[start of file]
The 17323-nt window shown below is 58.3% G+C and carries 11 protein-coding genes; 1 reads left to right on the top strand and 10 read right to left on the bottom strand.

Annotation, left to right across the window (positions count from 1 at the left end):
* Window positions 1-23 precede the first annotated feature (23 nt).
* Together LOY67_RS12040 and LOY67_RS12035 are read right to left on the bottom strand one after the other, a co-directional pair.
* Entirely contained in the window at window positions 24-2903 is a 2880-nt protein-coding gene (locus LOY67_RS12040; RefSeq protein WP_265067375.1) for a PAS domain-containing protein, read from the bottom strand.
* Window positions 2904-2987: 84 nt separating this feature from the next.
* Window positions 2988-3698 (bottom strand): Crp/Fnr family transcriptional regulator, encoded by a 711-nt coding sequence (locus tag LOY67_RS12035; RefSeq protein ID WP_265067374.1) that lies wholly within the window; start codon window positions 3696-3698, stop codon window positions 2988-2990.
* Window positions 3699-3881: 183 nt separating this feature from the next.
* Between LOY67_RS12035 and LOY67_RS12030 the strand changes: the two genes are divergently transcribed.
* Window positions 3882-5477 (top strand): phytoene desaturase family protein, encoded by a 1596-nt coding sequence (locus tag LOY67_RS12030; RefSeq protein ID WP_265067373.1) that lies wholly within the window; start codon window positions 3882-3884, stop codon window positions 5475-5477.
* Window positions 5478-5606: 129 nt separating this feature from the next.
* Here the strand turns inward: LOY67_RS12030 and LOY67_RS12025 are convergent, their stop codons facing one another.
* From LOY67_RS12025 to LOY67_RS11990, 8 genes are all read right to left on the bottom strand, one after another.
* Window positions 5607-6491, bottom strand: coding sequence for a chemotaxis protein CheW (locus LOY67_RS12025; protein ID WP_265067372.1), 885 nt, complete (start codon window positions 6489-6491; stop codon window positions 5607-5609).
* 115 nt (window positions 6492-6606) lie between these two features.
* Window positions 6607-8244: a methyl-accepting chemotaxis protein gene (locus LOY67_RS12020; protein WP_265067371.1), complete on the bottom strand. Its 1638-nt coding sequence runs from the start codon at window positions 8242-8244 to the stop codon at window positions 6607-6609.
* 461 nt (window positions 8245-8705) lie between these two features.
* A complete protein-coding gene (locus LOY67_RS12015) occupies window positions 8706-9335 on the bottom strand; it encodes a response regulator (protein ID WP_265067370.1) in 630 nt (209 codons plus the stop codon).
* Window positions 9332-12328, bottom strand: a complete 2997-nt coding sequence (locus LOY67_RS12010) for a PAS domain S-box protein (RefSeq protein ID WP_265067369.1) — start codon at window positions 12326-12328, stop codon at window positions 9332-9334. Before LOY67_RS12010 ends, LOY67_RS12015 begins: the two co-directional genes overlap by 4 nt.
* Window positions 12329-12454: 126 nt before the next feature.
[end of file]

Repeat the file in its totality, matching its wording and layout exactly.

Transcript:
The 17323-nt window shown below is 58.3% G+C and carries 11 protein-coding genes; 1 reads left to right on the top strand and 10 read right to left on the bottom strand.

Annotation, left to right across the window (positions count from 1 at the left end):
* Window positions 1-23 precede the first annotated feature (23 nt).
* Together LOY67_RS12040 and LOY67_RS12035 are read right to left on the bottom strand one after the other, a co-directional pair.
* Entirely contained in the window at window positions 24-2903 is a 2880-nt protein-coding gene (locus LOY67_RS12040; RefSeq protein WP_265067375.1) for a PAS domain-containing protein, read from the bottom strand.
* Window positions 2904-2987: 84 nt separating this feature from the next.
* Window positions 2988-3698 (bottom strand): Crp/Fnr family transcriptional regulator, encoded by a 711-nt coding sequence (locus tag LOY67_RS12035; RefSeq protein ID WP_265067374.1) that lies wholly within the window; start codon window positions 3696-3698, stop codon window positions 2988-2990.
* Window positions 3699-3881: 183 nt separating this feature from the next.
* Between LOY67_RS12035 and LOY67_RS12030 the strand changes: the two genes are divergently transcribed.
* Window positions 3882-5477 (top strand): phytoene desaturase family protein, encoded by a 1596-nt coding sequence (locus tag LOY67_RS12030; RefSeq protein ID WP_265067373.1) that lies wholly within the window; start codon window positions 3882-3884, stop codon window positions 5475-5477.
* Window positions 5478-5606: 129 nt separating this feature from the next.
* Here the strand turns inward: LOY67_RS12030 and LOY67_RS12025 are convergent, their stop codons facing one another.
* From LOY67_RS12025 to LOY67_RS11990, 8 genes are all read right to left on the bottom strand, one after another.
* Window positions 5607-6491, bottom strand: coding sequence for a chemotaxis protein CheW (locus LOY67_RS12025; protein ID WP_265067372.1), 885 nt, complete (start codon window positions 6489-6491; stop codon window positions 5607-5609).
* 115 nt (window positions 6492-6606) lie between these two features.
* Window positions 6607-8244: a methyl-accepting chemotaxis protein gene (locus LOY67_RS12020; protein WP_265067371.1), complete on the bottom strand. Its 1638-nt coding sequence runs from the start codon at window positions 8242-8244 to the stop codon at window positions 6607-6609.
* 461 nt (window positions 8245-8705) lie between these two features.
* A complete protein-coding gene (locus LOY67_RS12015) occupies window positions 8706-9335 on the bottom strand; it encodes a response regulator (protein ID WP_265067370.1) in 630 nt (209 codons plus the stop codon).
* Window positions 9332-12328, bottom strand: a complete 2997-nt coding sequence (locus LOY67_RS12010) for a PAS domain S-box protein (RefSeq protein ID WP_265067369.1) — start codon at window positions 12326-12328, stop codon at window positions 9332-9334. Before LOY67_RS12010 ends, LOY67_RS12015 begins: the two co-directional genes overlap by 4 nt.
* Window positions 12329-12454: 126 nt before the next feature.